Did you see the SOA Manifesto? It seems that software vendors and SOA luminaries feel the need to fire up some enthusiasm for SOA, so they are trying to replicate the success that the Agile Manifesto had in defining and focusing Agile development.
Unfortunately, the manifesto is a bit of a muddle, maybe reflecting different opinions among the authors. Half of the three principles are top-down, build-it-right, architecture-focused (“Strategic goals over project-specific benefits”, “Intrinsic interoperability over custom integration”, “Shared services over specific-purpose implementations”). Two are bottom-up, build-it-now (“Flexibility over optimization”, “Evolutionary refinement over pursuit of initial perfection”). And one is a platitude (“Business value over technical strategy”) – did anybody ever say they placed technical strategy over business value?
It is interesting to compare these six principles with the clarity and inspiration of the Agile Manifesto. Perhaps the difference stems from the fact that the authors of the SOA Manifesto are almost all vendor representatives and SOA authors, while the authors of the Agile Manifesto were mainly people working as consultants on real projects.
The SOA manifesto fails to inspire me…
I’m spending the weekend writing abstracts for the ODTUG Kaleidoscope conference 2010, which will be held in Washington, D.C. June 27 through July 1.If you have solved an interesting challenge, have a real-life project experience to share or have tried out some of the latest technology, I strongly encourage you to submit an abstract.If your abstract is accepted, you’ll get the honor of speaking at the premier Oracle development conference in the world and you are sure to learn a lot yourself as you prepare your paper and presentation…See you in Washington D.C. in June!
Leaving the details of the individual sessions aside, the impression from this year’s OpenWorld is that of a shift in Oracle’s perception of themselves.
Oracle used to present itself as a technology company that happened to use its technology to build applications. Now, Oracle is an applications company that happens to build some technology (software and hardware) as needed for its applications.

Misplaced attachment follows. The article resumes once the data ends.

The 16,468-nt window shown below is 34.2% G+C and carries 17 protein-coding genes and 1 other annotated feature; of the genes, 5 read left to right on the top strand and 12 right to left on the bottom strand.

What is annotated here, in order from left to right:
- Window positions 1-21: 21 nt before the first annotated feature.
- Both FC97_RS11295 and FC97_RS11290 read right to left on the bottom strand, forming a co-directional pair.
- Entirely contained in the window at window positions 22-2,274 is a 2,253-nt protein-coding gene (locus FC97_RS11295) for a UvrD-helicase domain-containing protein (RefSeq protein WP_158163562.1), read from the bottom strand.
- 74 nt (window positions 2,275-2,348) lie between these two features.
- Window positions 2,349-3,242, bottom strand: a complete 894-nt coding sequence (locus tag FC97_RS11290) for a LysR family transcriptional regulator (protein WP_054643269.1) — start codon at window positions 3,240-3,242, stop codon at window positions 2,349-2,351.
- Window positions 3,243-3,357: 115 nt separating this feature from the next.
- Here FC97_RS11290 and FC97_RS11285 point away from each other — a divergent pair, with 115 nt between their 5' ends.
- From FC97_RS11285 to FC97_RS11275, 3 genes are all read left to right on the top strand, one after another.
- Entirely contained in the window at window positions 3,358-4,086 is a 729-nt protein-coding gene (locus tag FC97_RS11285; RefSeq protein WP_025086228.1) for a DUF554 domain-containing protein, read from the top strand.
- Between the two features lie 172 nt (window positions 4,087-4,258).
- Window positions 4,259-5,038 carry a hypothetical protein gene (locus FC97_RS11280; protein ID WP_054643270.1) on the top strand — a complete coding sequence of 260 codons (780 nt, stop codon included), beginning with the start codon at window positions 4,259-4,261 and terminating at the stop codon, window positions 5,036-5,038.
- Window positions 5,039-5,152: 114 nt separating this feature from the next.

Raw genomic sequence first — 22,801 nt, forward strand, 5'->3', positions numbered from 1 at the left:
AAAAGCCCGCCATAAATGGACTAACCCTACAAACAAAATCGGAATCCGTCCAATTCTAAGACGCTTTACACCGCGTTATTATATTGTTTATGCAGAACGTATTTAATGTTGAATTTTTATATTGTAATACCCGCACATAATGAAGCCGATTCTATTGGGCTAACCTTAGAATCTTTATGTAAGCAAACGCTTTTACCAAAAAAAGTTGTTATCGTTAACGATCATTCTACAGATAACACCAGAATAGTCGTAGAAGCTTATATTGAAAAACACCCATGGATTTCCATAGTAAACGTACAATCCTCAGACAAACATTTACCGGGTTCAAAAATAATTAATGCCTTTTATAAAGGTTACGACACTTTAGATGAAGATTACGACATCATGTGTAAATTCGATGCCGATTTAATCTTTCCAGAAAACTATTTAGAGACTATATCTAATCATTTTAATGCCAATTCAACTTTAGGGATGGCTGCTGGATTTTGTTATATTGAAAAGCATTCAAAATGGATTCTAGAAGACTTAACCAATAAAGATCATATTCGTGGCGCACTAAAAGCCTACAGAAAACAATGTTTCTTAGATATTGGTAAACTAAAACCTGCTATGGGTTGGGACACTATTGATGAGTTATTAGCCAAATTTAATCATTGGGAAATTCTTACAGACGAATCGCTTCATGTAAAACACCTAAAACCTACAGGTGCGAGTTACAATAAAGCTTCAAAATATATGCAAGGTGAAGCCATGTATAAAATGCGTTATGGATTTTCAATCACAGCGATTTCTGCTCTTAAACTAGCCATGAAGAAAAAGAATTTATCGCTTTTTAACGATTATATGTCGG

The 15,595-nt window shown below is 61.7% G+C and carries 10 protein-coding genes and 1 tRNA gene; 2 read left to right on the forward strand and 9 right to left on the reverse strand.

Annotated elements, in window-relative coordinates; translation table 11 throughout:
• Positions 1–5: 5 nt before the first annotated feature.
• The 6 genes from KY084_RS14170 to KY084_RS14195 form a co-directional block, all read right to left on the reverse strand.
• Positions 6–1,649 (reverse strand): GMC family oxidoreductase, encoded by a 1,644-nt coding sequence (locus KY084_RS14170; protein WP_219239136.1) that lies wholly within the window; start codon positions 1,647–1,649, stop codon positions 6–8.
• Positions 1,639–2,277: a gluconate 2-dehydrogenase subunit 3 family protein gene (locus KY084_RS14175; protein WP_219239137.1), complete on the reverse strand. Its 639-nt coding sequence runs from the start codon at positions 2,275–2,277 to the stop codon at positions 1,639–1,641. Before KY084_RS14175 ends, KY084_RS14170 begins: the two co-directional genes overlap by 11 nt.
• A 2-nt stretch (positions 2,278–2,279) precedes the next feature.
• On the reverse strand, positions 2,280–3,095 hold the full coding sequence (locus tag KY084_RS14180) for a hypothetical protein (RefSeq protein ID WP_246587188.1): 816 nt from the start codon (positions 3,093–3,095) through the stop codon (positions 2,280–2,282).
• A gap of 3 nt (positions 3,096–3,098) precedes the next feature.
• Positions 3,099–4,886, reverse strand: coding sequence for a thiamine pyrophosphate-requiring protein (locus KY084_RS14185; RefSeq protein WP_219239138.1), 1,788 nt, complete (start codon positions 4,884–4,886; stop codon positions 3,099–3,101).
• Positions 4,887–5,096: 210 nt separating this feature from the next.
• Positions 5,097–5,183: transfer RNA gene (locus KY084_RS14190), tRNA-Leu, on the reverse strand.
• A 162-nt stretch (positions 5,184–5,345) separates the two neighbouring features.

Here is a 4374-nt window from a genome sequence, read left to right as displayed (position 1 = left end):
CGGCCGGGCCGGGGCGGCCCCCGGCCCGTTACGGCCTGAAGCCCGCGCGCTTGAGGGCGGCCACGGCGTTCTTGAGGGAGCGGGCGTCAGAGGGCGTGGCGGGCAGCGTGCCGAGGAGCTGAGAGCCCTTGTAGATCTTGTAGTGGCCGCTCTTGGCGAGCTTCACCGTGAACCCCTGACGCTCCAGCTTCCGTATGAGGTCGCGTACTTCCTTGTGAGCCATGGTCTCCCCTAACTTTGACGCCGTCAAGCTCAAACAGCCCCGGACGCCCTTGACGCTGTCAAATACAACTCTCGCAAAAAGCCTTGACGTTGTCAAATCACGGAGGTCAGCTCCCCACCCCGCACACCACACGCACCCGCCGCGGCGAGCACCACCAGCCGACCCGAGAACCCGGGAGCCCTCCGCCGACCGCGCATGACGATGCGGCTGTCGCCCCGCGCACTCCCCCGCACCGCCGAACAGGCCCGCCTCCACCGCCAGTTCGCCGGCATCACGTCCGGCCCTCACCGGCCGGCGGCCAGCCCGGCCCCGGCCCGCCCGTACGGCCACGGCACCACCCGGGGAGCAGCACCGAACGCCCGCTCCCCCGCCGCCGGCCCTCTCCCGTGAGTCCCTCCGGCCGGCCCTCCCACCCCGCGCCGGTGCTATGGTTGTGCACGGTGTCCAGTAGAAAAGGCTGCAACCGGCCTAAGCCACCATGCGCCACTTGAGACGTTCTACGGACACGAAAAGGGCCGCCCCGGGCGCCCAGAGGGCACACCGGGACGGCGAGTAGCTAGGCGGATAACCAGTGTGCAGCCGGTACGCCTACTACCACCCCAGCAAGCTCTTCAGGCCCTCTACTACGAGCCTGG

This was evident from the main keynotes that focused almost exclusively on Oracle applications present and future. There was no mention of any news in either database or middleware – this was relegated to the smaller Oracle Develop sub-conference. Looking at the tag cloud in the official Schedule Builder, you search in vain for any mention of PL/SQL or Application Express – even Fusion Development (ADF) get only a small mention.
For a developer this means:
- The core products used for Oracle applications (Fusion/ADF/BPEL) will be around for a very long time.
- The non-core products (ODP.NET, Application Express, etc.) will live only as long as there is a significant community using them.
This does not mean that either ODP.NET or APEX is going away (both have strong communities), but it means that it is up to the developer community to keep Oracle interested in these products.
It’s time for Oracle OpenWorld in San Francisco again – I’ll be speaking on Sunday Oct. 11 at the User Group symposium on “Simple SOA – A Real-Life Case Study”. It’s session S312178 in Moscone West L3 room 3000 at 11:15 a.m.
I will also be participating in the ADF Enterprise Methodology Group sessions, both on Sunday Oct 11 in Moscone West L3 room 3014 at 10:30 a.m. and in the Unconference on Wednesday Oct 14 at 1:00 p.m. If you are interested in Oracle ADF, look up the ADF EMG sessions and join the group.